Duolingo is Apple's 2013 App of the Year! Learn Spanish, French, German, Portuguese, Italian, and English. Totally fun. Totally free. PC Magazine Editors' Choice for Language Learning: "Among iPhone apps for learning or practicing a language, you can't beat Duolingo." "Far and away the best free language-learning app." —The Wall Street Journal "We’ve also tried a few other methods such as book learning and Rosetta Stone, both of which bombed. That’s why I jumped at the chance to try Duolingo. And believe me, it’s addictive." —FluentIn3Months.com Duolingo is changing the way people learn languages. With Duolingo, you learn a language completely free, without ads or hidden charges. You have fun while you learn, leveling up and competing with friends. You have the opportunity to translate real-world texts in the language you are learning, and in doing so, help us translate the Web into other languages. Yeah, it's pretty sweet. see more...
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- "It makes learning a language (and refreshing yourself on an old one) so easy and fun!" in 5 reviews
- "This is a fantastic app for reviewing a language you already know, or even learning some of the basics of a new language." in 5 reviews
How much easier can language acquisition get? I'll be honest, i haven't put a lot of effort into staying determined to learn a language all the way through yet...I easily get my attention split between other things i either need or want to do. But Duolingo is extremely fun. The first language learning program i've tried that is successful in making it feel like a game. The information sticks fast, and mostly deep and longterm. Back when i was working in food service, though i didn't have enough time to practice as much as i wanted, Duolingo gave me just enough knowledge to be able to understand most orders in Spanish. I love how much work they are putting into adding additional languages, too. I'm hoping Asian languages (especially Japanese!) will be coming soon.
I love this app! the only choice of languages I had in middle and high school were either Spanish or French so I ended up taking Spanish for 5 years. I really wanted to learn German because one of my favorite bands sings only in German. I found out about Duolingo and in happy I did. While I did take Spanish for 5 years, it was really hard for me to learn in a classroom setting mainly because I couldn't go at my own pace. With this not only can you go at your own pace but also go back as many times as you need to. I find the activities they give you somehow stuck more for me then learning in a classroom. I had to take a couple of stars because I don't feel like it gives new confidence for conversations. It helps me pick out words and understand them but for some reason I can't get the hang of conversation. My advice is to use this in conjunction with the app Memrise to get the most out of it.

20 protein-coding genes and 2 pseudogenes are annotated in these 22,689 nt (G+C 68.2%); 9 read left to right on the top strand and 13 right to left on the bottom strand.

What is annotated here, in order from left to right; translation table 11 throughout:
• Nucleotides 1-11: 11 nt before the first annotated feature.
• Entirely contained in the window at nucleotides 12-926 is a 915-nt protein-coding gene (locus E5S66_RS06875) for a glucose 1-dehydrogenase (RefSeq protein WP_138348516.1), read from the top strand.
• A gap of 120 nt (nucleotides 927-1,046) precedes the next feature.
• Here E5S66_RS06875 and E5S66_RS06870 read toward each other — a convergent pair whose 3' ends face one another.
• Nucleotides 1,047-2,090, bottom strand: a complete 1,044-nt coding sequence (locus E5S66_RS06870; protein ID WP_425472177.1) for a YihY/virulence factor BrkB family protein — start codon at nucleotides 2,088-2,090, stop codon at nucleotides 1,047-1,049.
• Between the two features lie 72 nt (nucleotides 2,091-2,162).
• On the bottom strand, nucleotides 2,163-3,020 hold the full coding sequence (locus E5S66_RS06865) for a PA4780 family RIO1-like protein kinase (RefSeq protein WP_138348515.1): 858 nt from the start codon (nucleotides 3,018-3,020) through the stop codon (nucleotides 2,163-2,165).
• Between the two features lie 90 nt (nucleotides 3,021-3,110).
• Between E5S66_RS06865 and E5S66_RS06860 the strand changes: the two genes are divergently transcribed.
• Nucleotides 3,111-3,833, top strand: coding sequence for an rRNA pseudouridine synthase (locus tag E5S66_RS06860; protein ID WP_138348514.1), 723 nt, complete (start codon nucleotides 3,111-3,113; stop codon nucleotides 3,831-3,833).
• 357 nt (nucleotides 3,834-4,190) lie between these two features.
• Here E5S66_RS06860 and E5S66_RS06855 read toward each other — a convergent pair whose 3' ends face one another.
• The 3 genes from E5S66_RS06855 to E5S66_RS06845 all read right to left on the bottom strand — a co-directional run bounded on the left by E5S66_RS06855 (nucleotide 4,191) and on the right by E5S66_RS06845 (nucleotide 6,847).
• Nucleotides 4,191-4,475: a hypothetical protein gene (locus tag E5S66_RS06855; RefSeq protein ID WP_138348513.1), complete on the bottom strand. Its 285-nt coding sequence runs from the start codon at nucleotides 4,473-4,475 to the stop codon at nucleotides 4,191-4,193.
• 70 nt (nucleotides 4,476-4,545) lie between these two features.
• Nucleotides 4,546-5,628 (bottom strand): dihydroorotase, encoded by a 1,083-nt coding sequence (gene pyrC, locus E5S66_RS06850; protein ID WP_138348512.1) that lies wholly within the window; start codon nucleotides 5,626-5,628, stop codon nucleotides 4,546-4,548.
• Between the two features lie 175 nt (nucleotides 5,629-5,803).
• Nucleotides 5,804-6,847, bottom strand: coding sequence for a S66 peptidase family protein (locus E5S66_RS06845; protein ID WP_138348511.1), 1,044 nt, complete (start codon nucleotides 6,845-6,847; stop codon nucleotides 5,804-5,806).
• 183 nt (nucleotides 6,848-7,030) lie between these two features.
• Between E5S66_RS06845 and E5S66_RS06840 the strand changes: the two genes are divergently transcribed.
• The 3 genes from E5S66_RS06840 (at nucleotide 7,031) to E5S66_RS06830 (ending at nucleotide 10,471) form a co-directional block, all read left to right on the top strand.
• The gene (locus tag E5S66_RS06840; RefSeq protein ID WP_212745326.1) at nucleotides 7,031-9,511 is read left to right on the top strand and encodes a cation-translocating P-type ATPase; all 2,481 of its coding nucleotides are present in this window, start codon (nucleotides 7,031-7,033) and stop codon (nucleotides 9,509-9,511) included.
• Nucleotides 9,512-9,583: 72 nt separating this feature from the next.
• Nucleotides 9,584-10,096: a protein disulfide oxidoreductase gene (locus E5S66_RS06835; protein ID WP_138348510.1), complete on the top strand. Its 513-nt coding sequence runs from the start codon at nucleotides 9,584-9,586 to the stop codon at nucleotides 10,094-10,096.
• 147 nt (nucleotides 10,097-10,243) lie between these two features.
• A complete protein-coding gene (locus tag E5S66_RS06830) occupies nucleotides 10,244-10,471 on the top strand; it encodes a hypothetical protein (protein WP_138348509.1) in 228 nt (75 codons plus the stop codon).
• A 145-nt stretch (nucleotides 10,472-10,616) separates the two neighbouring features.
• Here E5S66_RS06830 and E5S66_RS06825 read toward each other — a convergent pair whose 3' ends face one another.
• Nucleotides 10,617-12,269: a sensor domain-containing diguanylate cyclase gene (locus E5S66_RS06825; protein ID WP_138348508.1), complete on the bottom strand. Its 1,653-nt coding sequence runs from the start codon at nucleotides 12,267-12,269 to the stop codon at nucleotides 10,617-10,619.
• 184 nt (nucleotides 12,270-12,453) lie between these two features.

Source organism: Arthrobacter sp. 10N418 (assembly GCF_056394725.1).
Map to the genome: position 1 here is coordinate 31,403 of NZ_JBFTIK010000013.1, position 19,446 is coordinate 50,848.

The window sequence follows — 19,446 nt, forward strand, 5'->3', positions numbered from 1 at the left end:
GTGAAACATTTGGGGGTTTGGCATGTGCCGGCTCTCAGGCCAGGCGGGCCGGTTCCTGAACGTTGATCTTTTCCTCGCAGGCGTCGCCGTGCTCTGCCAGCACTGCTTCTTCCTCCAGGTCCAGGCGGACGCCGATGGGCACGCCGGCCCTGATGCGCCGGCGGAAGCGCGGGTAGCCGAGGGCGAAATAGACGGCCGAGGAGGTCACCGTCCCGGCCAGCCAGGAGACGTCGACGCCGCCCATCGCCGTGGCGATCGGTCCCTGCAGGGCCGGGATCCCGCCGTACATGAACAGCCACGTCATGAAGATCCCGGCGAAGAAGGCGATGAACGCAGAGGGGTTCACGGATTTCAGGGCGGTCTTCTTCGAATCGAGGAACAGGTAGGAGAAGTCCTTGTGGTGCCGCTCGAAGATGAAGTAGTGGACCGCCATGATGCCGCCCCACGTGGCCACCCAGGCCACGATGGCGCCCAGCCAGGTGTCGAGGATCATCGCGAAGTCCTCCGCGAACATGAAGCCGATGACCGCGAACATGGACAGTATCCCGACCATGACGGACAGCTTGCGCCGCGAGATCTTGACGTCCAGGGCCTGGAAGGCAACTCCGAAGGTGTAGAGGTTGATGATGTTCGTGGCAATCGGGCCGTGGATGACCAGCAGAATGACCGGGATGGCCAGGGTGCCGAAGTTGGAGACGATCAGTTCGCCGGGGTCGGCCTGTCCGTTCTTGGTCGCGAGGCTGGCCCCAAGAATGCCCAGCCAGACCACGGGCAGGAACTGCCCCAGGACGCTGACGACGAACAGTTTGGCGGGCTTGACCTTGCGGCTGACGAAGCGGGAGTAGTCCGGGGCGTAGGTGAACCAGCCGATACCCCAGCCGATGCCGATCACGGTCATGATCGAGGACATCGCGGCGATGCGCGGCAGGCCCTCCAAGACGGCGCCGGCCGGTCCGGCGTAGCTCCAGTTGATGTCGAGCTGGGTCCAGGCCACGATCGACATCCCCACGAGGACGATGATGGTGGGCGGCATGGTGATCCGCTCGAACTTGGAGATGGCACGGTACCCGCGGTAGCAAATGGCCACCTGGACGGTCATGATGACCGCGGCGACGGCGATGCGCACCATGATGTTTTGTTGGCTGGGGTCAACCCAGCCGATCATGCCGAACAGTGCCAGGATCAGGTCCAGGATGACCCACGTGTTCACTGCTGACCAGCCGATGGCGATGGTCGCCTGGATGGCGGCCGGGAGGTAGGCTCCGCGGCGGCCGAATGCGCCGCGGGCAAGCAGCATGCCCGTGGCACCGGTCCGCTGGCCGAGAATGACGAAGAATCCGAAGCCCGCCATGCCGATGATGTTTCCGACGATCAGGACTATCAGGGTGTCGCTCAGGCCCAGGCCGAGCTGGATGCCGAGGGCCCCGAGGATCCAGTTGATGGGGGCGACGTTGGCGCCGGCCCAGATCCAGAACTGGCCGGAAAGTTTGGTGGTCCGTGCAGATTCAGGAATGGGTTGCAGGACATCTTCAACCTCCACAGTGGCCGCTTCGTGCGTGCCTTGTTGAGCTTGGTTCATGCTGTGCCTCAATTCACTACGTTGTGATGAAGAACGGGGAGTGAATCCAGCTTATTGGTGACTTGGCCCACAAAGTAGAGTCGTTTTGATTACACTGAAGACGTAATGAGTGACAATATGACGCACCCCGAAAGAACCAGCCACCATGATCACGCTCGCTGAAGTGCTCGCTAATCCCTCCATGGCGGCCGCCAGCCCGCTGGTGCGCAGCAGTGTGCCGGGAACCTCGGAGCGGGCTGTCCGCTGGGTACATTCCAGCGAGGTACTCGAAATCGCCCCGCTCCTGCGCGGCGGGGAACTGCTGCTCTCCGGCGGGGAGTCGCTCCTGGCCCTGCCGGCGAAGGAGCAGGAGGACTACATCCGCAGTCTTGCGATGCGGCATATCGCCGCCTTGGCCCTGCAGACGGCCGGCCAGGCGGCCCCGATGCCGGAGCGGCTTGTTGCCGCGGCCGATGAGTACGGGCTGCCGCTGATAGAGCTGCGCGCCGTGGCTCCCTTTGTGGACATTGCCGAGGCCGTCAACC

Duolingo is so great. I used it to learn Swedish and expand my vocabulary. Like learning any language, you need to have multiple avenues of learning, and this is a solid foundation. I paired it with daily newspaper readings and podcasts, and was completely satisfied with my progress. As is common with all language learning programs, certain languages have far more resources than others. Duolingo is no different, and could certainly invest more into the less popular ones. What does exist, however, is great.
Duolingo is good for learning very basic (yet not necessarily very crucial) tidbits of a language. It lets you go at your own pace, which is nice, but I just don't feel that it gets you very far or that it really makes you want to practice enough to get good at a language. I might be biased because when I took the fluency test for Spanish it said I was thirty percent fluent although I'm a solid seventy or more perfect imo. (I'm not actually that hung up on it but anyway I think duolingo is fine, just not enough to meet the hype).